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Tuesday, March 31, 2015

March stash report and the Chicago quilt show

On Sunday I went back to the estate sale where I bought the lace runner. There wasn't much left in the last hour of the four-day sale. I spent $5.00 and got 7-3/4 yards of quilting cottons. (Five pieces in all.)

Here's my stash summary:
March fabric in:  9-3/4  ($23)
March fabric used: 30-1/2
2015 to date in: 16-3/4  ($64)
2015 to date used: 90-1/8

I finished quilting the Daisy Patch quilt yesterday. I will take it to show & tell at the guild meeting, then deliver it to Linda W. who will bind it.
I made a purple bubble block for April's Rainbow Scrap Challenge . While I was at it I made blocks from the January and February colors, blue and pink, to add to the March yellow block. The blocks are 16 x 16 so a 12-month sampler will make a nice-sized quilt.


Irene and I went to the Really Big Quilt Show at Rosemont on Saturday. (Its official name is The 2015 International Quilt Festival/Chicago.)  That was the third and last day of the show. The crowds seemed thin. When I mentioned that to a couple of the vendors they said that they were busy on Friday.


What caught our attention as we entered the hall were the red and white quilts for the 40th (ruby) anniversary of the Quilt Festival.
by Yvonne Porcella



there were Dear Janes in other sections of the show, too
I didn't take many other pictures. Two of the exhibits did not allow photos: selections from 500 Traditional Quilts and the Cherrywood Fabrics "Wicked" challenge. Both exhibits had accompanying books that I didn't buy. "Midwest Marvels" was a nice local-ish exhibit with prize winners from local quilt shows. One of our guild's blue ribbon winners was featured.

The vendors had wonderful wares. I was tempted! But I restrained myself and bought four fat quarters and one one-yard cut, all for specific projects.  I also bought a Sticky Roller -- a silicon lint roller. You can see it  in this YouTube video . I've used it and, so far, it really works.



Monday, March 30, 2015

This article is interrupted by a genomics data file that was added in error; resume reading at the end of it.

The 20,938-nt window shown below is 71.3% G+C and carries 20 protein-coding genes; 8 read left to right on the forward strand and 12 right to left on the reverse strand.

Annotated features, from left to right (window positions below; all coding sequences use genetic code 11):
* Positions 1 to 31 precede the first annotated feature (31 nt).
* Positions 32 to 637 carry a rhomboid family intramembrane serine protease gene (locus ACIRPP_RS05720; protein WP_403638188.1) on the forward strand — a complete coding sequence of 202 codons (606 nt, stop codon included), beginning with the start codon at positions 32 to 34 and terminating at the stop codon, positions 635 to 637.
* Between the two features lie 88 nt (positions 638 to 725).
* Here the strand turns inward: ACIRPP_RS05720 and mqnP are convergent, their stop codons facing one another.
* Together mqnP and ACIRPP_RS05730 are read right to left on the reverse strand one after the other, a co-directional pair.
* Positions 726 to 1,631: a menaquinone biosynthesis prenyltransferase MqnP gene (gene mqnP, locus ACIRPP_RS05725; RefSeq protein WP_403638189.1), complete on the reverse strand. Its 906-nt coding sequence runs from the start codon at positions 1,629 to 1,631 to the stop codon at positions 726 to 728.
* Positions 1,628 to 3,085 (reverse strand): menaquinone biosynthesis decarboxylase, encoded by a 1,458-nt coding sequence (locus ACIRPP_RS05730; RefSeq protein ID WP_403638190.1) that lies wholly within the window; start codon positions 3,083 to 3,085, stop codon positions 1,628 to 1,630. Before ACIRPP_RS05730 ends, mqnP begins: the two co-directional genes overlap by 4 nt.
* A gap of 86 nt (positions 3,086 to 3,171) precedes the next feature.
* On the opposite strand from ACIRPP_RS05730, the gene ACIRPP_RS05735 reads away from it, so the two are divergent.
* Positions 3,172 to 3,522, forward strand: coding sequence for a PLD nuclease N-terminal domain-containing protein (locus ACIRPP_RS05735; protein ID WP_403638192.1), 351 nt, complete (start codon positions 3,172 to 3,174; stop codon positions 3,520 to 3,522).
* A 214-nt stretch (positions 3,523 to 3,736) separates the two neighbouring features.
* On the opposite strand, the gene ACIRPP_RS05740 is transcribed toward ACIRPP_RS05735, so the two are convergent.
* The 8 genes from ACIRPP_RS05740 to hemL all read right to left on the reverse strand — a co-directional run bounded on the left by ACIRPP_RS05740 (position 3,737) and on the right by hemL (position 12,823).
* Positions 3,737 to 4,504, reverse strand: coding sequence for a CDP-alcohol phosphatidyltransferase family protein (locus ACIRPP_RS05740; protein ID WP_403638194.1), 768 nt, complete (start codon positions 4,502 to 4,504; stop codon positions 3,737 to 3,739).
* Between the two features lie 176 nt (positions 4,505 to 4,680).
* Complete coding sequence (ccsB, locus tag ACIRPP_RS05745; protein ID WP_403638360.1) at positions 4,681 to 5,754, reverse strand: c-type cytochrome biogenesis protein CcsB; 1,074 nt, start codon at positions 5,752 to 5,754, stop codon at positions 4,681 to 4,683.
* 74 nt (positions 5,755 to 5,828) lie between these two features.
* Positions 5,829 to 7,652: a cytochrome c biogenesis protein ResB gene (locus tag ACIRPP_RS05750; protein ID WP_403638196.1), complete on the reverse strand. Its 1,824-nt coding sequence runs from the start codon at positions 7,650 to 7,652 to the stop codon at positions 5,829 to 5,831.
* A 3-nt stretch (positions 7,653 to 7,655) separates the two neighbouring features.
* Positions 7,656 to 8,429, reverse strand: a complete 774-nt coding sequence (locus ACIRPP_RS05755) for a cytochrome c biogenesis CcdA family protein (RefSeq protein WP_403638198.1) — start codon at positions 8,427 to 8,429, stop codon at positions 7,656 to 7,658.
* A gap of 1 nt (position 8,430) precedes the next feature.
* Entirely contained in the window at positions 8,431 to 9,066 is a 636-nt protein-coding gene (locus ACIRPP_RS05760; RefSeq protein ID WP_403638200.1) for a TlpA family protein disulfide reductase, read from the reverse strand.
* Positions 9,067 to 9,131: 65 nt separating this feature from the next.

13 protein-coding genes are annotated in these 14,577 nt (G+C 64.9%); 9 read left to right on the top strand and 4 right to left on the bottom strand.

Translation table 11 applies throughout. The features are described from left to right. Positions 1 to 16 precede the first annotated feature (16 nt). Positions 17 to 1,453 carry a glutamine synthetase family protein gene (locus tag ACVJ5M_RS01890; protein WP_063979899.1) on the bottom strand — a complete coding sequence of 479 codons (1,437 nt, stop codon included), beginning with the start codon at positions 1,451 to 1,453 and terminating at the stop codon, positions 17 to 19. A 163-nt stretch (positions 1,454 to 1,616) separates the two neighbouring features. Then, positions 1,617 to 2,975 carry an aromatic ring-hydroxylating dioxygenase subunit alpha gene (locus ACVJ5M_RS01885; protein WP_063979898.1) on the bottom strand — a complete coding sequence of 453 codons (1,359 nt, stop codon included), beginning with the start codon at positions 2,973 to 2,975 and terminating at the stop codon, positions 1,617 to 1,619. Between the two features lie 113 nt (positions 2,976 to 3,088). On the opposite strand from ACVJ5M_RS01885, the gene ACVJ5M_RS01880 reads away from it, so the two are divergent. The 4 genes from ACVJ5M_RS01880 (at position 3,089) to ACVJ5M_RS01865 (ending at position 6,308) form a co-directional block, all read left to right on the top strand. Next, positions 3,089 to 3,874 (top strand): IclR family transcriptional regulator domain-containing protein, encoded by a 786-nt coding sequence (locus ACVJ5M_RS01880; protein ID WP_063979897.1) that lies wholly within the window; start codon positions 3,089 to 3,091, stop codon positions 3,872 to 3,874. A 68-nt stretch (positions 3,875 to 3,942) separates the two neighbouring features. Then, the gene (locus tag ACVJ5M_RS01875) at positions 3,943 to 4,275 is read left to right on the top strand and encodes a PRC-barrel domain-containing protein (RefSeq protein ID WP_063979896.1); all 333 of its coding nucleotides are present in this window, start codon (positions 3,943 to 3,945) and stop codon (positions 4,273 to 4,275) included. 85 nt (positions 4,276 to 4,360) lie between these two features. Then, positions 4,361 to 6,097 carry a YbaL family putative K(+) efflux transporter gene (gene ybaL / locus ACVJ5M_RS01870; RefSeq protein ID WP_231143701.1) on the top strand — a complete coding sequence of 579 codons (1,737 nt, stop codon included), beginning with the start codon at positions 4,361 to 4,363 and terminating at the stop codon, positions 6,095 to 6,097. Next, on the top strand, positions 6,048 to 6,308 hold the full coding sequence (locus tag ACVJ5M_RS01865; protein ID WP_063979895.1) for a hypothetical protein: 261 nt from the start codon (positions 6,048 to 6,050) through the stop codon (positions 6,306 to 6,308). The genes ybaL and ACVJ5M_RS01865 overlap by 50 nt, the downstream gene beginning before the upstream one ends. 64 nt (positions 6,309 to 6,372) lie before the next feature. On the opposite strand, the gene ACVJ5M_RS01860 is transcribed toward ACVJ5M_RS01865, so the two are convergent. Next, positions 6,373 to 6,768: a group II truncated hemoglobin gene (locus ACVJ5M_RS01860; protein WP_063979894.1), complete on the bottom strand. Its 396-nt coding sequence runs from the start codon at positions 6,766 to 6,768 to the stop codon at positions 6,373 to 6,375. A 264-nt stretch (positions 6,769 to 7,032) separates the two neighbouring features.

DWM: Heartstrings and a rainbow start

I plan to make 48 HeartStrings blocks every month in 2015. That's the number needed for a basic HS quilt. (Click on the label on the sidebar to see the others that I've made.) In March I turned to my homespun stash.  All the blocks have the same blue plaid for both the center strips and the corners.













I don't know why I flaked out for this month's Rainbow Scrap Challenge . The color is yellow, and I love yellow.  Beth at Eva Paige Quilt Designs created an off-center log cabin "bubble" that I used for my lone yellow block. My version turned out to be 16". I think I will make blocks for each RSC color this year. (January: blue; February: pink; April: purple, so far.)

 I'm linking up with  Patchwork Times and Love Laugh Quilt .  

Saturday, March 28, 2015

Estate sale

The estate sale ad read, "Winthrop Harbor home with high end Asian art." The house is in the nicest subdivision in town. I didn't care about the Asian art, but I did want to see inside the house.  A crafter lived there. I didn't know her, but I certainly liked her stuff.

There was some fabric, but nothing that I felt compelled to buy.  There were three sewing machines. (Not photographed: an older Memory Craft, $300.00.)







I scooped this up for $10. It is a 48 x 15 machine-made lace runner of the 1933 Chicago World's Fair.  It was made at the  Zion Lace Factory .

 I got three never-stitched kits. I am unlikely to ever stitch them, either, but I will enjoy owning them. The tablecloth on the left is Belgian linen, 70 x 90. That's a lot of linen for $3.75.
 These Paragon kits (the two were in one package for $3.75) are "stamped on superb 100% cotton homespun."

I entertain the thought of using these fabrics--linen, homespun--in something collage-y.

The thread isn't anything special, but it was a bargain.

The Weave-It box says "made by Donar Products, Medford, Mass." See the metal washer-like thing in the box? It says it is a "pompon ring, pat. applied for." It is hinged, so I guess you wind yarn around the ring, then open the hinge.

In all I spent $25.00. Prices are reduced each day through Sunday. I'll be at the Really Big Quilt Show at Rosemont today, but maybe I'll got back to the sale tomorrow and get some rock-bottom bargains.

Tuesday, March 24, 2015

Scrappy results

I spent most of yesterday sewing.

I got all the daisies appliqued, I pieced the backing.  I have that quilt half-basted.













The scrappy units I showed you a couple of weeks ago were in a stack on the counter. They hollered for attention. I put them back up on the design wall and here's how they turned out. (Units are 6"x6" and the flimsy is 60"x66". I calculate 5-1/2 yards.)

Monday, March 23, 2015

DWM: snow fooling!

 Last Tuesday I took pictures of the diminished ice along the lakefront.



This is the view from our front door this morning.














Three daisies to go


There is a garden on my design wall.  This quilt will be given to a P.E.O. sister who's been a mainstay of our chapter. She and her husband are retiring and moving out of state at the end of the school year. Linda W., another P.E.O., pieced the background.  After I finish the appliques I will quilt it and return it to Linda to bind. The pattern is by The Gingham Girls and was published in an issue of McCall's Scrap Quilts. (They used sunflowers. The P.E.O. flower is the marguerite, or daisy, and there were seven founders.)